Archive Page 2

A visit to the Forbidden City

Members of the Philharmonia posed for a group photo at the Forbidden City

Members of the Philharmonia posed for a group photo at the Forbidden City

The morning of the Forbidden City Concert Hall concert on July 22, most of the members of the Philharmonia toured one of Beijing’s most famous tourist attractions: The Forbidden City itself.

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Philharmonia performs at the Seoul Arts Center

    The Philharmonia and Shinik Hahm take a bow in the Seoul Arts Center Concert Hall

The Philharmonia and Shinik Hahm take a bow in the Seoul Arts Center Concert Hall

On Sunday afternoon at 2:30 pm, The Philharmonia Orchestra of Yale performed at the Seoul Arts Center — its first-ever concert in Asia. The concert, under the Philharmonia’s Korean Music Director, Shinik Hahm,  and was a great success. The large and beautiful concert hall of 2,500 seats was sold out, and the audience reception was enthusiastic.

The program began with the Korean National Anthem (arranged by Prof. Thomas C. Duffy) and the American National Anthem. This was followed by Bernstein’s Symphonic Dances from West Side Story, and the first half concluded with  Beethoven’s Violin Concerto. The soloist was Sun-Mi Chang, a Seoul native and recipient of the Artist Diploma from the School of Music.

Dress rehearsal of Beethovens Violin Concerto, with soloist Sun-Mi Chang

Dress rehearsal of Beethoven's Violin Concerto, with soloist Sun-Mi Chang

The program concluded with Dvorak’s “New World” Symphony. After several minutes of a standing ovation, the orchestra played an encore: an arrangement of “America the Beautiful” and a Korean folk song woven together by Thomas C. Duffy.

This view of the stage gives you an idea of how much fine wood was used in finishing the concert hall

This view of the stage gives you an idea of how much fine wood was used in finishing the concert hall. Even the chorus seats behind the orchestra were full on Sunday.

The members of the Philharmonia were enjoyed playing at such a beautiful venue. Every surface in the concert hall–except the padding of the seats — was beautiful wood, and the acoustics are warm yet clear. Backstage, there are ample dressing rooms with showers, lockers, and lots of space to relax.

The lobby of the Seoul Arts Center Concert Hall

The lobby of the Seoul Arts Center Concert Hall

After the concert, there was a lavish reception hosted by the Yale Club of Korea.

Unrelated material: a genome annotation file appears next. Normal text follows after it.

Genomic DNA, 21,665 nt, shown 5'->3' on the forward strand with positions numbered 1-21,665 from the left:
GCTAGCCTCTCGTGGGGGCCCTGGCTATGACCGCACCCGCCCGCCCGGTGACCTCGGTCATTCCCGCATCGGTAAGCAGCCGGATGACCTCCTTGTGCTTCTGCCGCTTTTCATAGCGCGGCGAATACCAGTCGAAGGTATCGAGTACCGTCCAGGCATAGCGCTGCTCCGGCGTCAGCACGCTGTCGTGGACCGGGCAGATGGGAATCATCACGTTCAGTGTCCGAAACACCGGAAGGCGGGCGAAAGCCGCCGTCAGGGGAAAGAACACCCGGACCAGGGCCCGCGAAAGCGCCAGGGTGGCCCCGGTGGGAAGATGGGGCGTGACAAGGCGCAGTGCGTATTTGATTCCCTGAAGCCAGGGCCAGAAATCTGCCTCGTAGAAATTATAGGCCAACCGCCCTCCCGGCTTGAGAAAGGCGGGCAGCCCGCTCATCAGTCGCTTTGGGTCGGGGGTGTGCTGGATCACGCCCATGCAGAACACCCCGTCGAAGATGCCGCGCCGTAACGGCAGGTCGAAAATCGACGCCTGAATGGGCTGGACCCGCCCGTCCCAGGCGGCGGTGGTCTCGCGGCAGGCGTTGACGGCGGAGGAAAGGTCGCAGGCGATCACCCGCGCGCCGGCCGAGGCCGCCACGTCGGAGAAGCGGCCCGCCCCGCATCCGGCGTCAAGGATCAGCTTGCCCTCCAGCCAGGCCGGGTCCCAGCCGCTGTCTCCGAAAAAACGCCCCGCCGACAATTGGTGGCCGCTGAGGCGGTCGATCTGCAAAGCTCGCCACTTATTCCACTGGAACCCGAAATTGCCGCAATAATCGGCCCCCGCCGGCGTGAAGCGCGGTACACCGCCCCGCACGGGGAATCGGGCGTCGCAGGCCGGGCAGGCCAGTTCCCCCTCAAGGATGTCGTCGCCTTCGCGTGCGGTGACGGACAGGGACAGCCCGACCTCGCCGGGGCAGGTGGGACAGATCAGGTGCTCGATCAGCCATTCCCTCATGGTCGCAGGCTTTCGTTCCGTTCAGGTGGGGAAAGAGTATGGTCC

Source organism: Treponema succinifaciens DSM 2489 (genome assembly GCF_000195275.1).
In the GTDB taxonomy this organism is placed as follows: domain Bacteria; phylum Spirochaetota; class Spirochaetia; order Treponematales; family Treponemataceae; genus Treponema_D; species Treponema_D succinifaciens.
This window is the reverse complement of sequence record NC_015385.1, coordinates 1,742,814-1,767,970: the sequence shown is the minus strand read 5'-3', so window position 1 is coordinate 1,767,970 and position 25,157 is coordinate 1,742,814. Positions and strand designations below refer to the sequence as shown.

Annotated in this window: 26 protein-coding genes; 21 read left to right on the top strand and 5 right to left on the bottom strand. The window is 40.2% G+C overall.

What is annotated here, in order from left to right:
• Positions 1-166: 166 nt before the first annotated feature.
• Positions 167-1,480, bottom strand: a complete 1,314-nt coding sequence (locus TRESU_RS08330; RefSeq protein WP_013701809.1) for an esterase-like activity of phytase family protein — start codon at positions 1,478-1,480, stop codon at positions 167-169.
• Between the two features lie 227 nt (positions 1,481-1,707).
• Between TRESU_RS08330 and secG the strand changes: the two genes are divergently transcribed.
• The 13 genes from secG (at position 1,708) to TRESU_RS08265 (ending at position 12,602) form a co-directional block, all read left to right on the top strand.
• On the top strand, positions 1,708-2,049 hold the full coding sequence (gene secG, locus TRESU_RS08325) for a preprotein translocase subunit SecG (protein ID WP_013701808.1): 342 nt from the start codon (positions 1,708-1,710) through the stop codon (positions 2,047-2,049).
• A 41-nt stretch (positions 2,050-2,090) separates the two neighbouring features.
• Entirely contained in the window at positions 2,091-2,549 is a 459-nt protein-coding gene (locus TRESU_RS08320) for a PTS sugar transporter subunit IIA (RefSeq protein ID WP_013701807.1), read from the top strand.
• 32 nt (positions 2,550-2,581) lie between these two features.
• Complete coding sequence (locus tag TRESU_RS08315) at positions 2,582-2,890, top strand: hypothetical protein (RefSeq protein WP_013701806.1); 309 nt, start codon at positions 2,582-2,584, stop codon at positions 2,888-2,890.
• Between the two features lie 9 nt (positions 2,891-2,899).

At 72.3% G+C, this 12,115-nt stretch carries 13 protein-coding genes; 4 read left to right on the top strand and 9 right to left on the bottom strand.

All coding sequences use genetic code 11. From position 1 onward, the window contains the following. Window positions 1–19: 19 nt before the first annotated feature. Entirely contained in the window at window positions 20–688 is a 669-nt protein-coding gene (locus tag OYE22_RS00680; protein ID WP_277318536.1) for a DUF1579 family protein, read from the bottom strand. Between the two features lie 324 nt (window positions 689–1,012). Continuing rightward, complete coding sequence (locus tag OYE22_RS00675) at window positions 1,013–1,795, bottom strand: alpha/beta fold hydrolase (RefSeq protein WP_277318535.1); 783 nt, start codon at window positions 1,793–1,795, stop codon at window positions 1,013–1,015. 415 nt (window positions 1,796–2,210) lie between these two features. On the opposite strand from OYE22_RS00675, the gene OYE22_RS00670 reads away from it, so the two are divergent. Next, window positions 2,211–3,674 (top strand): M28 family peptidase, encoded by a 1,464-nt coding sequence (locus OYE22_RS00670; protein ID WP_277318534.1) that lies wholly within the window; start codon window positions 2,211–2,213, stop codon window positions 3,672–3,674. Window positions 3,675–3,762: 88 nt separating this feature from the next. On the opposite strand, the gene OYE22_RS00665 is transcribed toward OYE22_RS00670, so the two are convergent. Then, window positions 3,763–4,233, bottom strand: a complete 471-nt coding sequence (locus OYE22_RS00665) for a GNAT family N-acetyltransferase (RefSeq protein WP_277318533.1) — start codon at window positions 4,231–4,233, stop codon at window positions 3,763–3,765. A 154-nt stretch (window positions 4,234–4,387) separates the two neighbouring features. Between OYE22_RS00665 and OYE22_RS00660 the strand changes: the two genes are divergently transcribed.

From Austria to Australia

Today’s concerts brought the Musicathlon from the Australian outback to the streets of Vienna.

The Sydney Conservatorium of Music (picture) presented a concert for a variety of ensembles including strings, double reeds, voice, piano, harpsichord, and didgeridoo. A Mozart aria served as a classical island in an otherwise Australian sea of more recent works by Peter Sculthorpe, Carl Vine, Stephen Yates, Elena Kats-Chernin, and William Barton (the Conservatorium’s own didgeridoo player). There were two works for didgeridoo and string quartet, calling to mind the Shanghai Conservatory’s performance of a work for pipa and string quartet, as well as one for zheng and cello. The final piece, Yates’s rich Jubilate, featured the full ensemble of string quartet, oboe, bassoon, piano, harpsichord, didgeridoo, and voice.

From Austria, Antoinette van Zabner and Waltraud Wulz of the Beethoven Institute performed Stories from Vienna, a piano (four hands) recital at the Forbidden City Concert Hall. Three of Mozart’s sonatas for piano, four hands made up the first half of the concert. After intermission, they turned to Schubert and Ravel. In the lobby after the concert, dozens of people crowded around the performers to get their programs and newly-purchased CDs signed.

Visit to a Korean Folk Village, then a traditional dinner

July 18 was a very full day indeed. After rehearsal and a festive lunch, the entire group visited a recreation of a Korean Folk Village, and the day ended — appropriately — with a traditional Korean dinner.

The folk village encompasses 243 acres, with more than 260 buildings representing the different regions of Korea, keeping alive the culture of the later Joseon Dynasty (1392-1910).

We enjoyed exhibitions of traditional blacksmithing, farming, paper making, wood carving, building, and many other arts and crafts. We were treated to a marvelous exhibition of equestrian feats and enjoyed a recreation of a traditional wedding ceremony.

Brave young horsemen
Brave young horsemen
Hand-carved masks were available for sale in several sizes

Hand-carved masks were available for sale in several sizes

Recreation of a traditional wedding ceremony